In Europe, constitutional structures are being tested by populist movements that have begun to question the liberal consensus upon which the European Union was built. If a constitution should embody the will of the people as that which establishes the over-arching framework for legal order, what happens if this democratic will begins to reject certain liberal principles such as an independent judiciary, freedom of expression, or the rule of law? Such a possibility has manifested itself in places like Turkey and Russia, but it also threatens to undermine Poland and Hungary as well. The conflict for the EU has been most evident in Poland and Hungary, where recent moves to diminish the independence of their judiciary systems have put the EU in the difficult position of having to either intervene in the sovereignty of a member nation or acquiesce to the erosion of the rule of law. If the former option would risk the further loss of EU members, the latter option would threaten its basic principles. Moreover, the underlying problem persists all over Europe, where movements in many countries, including France, Germany, and Italy, are trying to establish an ethno-nationalist understanding of political identity. Such a displacement of an idea of Europe based on liberal principles would transform the political basis of the European project.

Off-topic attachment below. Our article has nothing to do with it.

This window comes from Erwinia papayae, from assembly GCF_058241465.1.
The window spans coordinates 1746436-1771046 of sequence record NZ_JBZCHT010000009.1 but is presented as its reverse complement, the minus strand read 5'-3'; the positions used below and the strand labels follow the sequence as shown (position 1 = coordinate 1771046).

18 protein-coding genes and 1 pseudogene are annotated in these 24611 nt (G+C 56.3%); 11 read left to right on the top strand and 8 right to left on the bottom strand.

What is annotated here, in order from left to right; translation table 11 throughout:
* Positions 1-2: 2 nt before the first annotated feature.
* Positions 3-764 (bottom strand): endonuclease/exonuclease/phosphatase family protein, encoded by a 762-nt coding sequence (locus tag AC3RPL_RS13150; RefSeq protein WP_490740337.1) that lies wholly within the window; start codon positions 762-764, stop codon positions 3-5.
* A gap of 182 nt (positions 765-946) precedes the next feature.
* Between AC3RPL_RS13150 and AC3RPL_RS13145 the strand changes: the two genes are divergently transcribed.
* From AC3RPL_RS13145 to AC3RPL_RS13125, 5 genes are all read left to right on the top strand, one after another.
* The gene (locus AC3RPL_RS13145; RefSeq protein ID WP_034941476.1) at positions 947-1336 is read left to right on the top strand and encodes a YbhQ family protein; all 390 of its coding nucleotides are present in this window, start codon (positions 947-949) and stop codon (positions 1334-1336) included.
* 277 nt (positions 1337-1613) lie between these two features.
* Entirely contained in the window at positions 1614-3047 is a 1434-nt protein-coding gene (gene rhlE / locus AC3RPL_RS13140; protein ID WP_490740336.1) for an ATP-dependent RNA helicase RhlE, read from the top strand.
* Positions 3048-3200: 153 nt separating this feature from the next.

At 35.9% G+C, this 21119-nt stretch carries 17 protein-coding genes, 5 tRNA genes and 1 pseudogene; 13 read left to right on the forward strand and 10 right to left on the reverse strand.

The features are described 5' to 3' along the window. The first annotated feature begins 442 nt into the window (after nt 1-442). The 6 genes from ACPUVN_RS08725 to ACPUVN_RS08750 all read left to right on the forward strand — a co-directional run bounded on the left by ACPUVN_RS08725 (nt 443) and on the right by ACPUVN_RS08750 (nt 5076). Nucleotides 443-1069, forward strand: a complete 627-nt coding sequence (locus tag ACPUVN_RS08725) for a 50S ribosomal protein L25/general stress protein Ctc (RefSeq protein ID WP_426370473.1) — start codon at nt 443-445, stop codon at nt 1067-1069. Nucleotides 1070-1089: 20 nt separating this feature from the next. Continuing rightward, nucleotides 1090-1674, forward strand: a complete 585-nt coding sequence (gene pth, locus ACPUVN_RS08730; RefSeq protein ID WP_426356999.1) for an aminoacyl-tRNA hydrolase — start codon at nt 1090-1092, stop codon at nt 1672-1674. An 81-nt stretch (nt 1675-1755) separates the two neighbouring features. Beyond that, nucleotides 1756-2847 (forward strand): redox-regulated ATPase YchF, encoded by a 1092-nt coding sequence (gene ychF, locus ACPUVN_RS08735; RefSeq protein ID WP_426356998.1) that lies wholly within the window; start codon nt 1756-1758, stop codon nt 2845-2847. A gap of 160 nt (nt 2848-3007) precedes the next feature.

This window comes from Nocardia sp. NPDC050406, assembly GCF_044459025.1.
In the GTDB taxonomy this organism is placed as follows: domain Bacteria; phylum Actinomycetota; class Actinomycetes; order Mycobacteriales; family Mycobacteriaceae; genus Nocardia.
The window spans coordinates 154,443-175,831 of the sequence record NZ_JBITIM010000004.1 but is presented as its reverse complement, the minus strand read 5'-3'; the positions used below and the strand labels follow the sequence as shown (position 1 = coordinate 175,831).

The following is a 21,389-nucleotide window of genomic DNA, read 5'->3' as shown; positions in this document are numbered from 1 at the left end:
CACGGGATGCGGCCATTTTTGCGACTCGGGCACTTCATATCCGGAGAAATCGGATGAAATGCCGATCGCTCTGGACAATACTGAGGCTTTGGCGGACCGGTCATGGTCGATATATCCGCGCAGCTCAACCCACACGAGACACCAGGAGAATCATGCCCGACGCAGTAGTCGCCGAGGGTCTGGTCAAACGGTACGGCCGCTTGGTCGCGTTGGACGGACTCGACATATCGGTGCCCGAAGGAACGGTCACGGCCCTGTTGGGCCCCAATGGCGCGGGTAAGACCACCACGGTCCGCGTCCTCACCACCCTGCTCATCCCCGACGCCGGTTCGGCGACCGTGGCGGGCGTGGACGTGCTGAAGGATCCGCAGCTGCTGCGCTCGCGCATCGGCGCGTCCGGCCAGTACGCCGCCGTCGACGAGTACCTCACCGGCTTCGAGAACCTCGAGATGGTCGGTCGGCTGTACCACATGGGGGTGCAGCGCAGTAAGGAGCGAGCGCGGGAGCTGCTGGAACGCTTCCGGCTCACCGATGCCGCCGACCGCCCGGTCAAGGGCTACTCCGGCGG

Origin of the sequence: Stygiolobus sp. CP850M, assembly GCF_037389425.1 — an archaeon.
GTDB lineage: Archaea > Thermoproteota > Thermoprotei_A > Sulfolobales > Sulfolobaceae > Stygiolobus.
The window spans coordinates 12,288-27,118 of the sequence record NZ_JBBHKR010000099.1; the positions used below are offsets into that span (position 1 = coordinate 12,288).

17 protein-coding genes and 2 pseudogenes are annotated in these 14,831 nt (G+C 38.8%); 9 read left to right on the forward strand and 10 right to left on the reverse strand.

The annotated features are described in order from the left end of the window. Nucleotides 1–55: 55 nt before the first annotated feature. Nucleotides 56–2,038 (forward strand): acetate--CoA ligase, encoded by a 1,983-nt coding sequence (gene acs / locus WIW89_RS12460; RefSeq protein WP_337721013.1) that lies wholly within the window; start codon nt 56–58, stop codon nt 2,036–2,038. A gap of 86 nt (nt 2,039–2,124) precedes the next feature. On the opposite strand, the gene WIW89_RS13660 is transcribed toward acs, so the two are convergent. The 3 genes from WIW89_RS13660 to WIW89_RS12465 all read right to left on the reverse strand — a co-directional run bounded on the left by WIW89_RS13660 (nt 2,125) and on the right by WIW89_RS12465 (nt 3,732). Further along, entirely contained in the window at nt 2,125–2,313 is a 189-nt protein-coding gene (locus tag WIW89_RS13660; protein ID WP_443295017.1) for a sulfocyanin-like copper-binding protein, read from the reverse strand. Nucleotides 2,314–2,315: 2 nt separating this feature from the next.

These quandaries indicate that the basis of the European Union cannot lie in economic arrangements nor in the gradual expansion of legal norms. Rather, cultural attitudes will be fundamental for determining the European Union’s future because the current problems revolve around the character of the people that make up the popular will. If there was once a time in which one could imagine the continual growth of the EU as a gradual expansion of its unified market as well as of its liberal democratic institutions, it is now facing the necessity of decisions that will set clear limits on who is inside and who is outside of its borders. On the one hand, the accession of new EU members has stopped with the turn of political events in both the Ukraine and in Turkey, and the expansion process is even reversing with Brexit. If Turkey can no longer be considered for EU membership due to its suppression of liberal rights, the corollary is that similar suppression in Poland or Hungary might lead to their expulsion. On the other hand, the general tightening of restrictions on incoming refugees and other migrants indicates a growing desire to protect the ethnic and religious character of Europe, even at the expense of liberal principles. These developments necessitate a debate about both the EU’s internal structures and its mode of interacting with other countries. This debate will center around issues of culture and history, including understandings of what it means to be European. The basic choice between a civic nationalism based in liberal values and an ethno-nationalism will lead to different kinds of structures.